Published on Sep 22, 2014
Singtel will invest $500 million over the next five years and hire 1,000 engineers as part of a three-pronged strategy to build strengths in cyber security, smart cities and analytics.
Chief executive Chua Sock Koong told The Straits Times that the telco will set up an Asia-Pacific Cyber Security Competency Centre (ACE) and incubation labs.
These facilities will experiment with fresh ideas that can then be commercialised here and in markets where Singapore has a footprint such as in Australia, India and some African countries.
SingTel is undertaking this move in a first-of-its-kind collaboration with the Economic Development Board (EDB) to secure relationships with local and foreign organisations relevant to its strategy.
EDB chairman Leo Yip said the partnership will result in new digitisation capabilities and manpower development, and will “position Singapore as the digital innovation capital of Asia”.
“This is the first time the EDB has embarked on a strategic partnership of this nature – to work with SingTel to drive innovation, catalyse partnerships and build digital capabilities in analytics, cyber security and smart cities,” he added.
The EDB sees SingTel as a global company whose new initiatives serve as an “anchor” for the nation’s digitisation ecosystem.
Its strength in such areas will encourage other firms to offer digital services and attract businesses here that will need them.
Digitisation has become a global mega trend where corporations are moving from analogue operations in human resources, sales and other areas to digital processes such as online transactions for procurement and customer engagement. It enables them to get real-time and “always on” data for faster decision-making, which translates into better business.
For SingTel, the digitisation strategy is a great opportunity to become more than just a telco.
Ms Chua noted that it could continue to offer “dumb pipes” – that is, just provide communication networks for firms – but this would be a doomed strategy.
“Before, a consumer would come to SingTel and take up a mobile line with data service. Then he would watch YouTube videos and use Google search, but these applications would not be ours.”
The telco does not benefit from any revenue earned by such applications, Ms Chua added.
“To stay relevant, we must participate actively, work with new partners and catalyse the significant competitive advantage we have.”
SingTel, the largest firm on the Singapore Exchange, will launch ACE in the first half of next year.
The centre will work with international research and academic partners on big-data security analytics and predictive security intelligence. It will also develop various threat scenarios and solutions.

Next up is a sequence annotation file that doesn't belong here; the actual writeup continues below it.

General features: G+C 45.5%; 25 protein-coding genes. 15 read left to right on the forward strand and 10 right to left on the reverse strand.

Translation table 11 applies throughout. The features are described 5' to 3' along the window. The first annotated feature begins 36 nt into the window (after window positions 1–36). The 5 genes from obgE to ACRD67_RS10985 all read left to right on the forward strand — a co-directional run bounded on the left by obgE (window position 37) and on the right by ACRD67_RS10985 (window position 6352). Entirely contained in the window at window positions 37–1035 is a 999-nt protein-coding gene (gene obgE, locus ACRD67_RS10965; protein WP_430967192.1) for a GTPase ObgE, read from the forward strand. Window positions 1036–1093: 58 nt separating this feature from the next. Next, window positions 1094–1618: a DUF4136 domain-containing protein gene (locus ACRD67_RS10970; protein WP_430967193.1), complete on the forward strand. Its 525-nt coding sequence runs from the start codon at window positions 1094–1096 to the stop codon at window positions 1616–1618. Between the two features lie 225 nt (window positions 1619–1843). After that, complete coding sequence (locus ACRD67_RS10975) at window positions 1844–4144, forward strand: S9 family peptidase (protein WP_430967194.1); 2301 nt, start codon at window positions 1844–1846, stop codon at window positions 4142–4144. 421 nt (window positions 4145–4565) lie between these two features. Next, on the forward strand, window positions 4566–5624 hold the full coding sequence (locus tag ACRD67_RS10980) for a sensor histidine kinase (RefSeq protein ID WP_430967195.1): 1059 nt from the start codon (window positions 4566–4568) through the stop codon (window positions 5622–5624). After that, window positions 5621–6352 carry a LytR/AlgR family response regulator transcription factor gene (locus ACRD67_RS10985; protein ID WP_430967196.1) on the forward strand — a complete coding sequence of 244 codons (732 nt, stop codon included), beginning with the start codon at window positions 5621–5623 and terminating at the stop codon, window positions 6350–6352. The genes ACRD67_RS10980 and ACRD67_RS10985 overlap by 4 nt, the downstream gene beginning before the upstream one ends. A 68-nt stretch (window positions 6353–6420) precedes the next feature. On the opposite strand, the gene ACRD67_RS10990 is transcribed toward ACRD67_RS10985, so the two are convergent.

Said Ms Chua: “We’ll also have a cyber range lab for security resilience testing. We’ll work on realistic threat simulation with customers to enable competency building.”
Under its smart cities initiative, the telco will work with a local university to build a new smart campus solution. It said it is unable to release details because the deal is being finalised.
Work will continue on segment analytics. This can involve looking at areas such as monitoring human traffic and crowd behaviour during large events. Or it can involve examining profiles of tourists, the key attractions they visit here and how much they spend.
“For these projects, we’ll hire and train 1,000 engineers, and give them projects that directly impact the work of our corporate clients,” said Ms Chua.
To attract engineers to do engineering work instead of turning to banking or sales, SingTel is reviewing salary packages. Market rates for new engineers come to about $3,200 a month.
SingTel is also looking worldwide for new technologies that can be combined with what it is doing locally for global sales.
It will comb through technologies developed by portfolio companies that are being funded by its venture capital arm, Innov8, or in other countries such as Israel or in areas like Silicon Valley.
Where it does not own the technologies, it might acquire the companies or partner with them.
SingTel’s latest initiatives complement its move into the digital mobile advertising arena, where it has invested nearly $1 billion to enhance its marketing activities.
It spent US$321 million (S$407 million) in 2012 to buy Amobee and another US$385 million for Adconion and Kontera, all in the digital mobile advertising industry.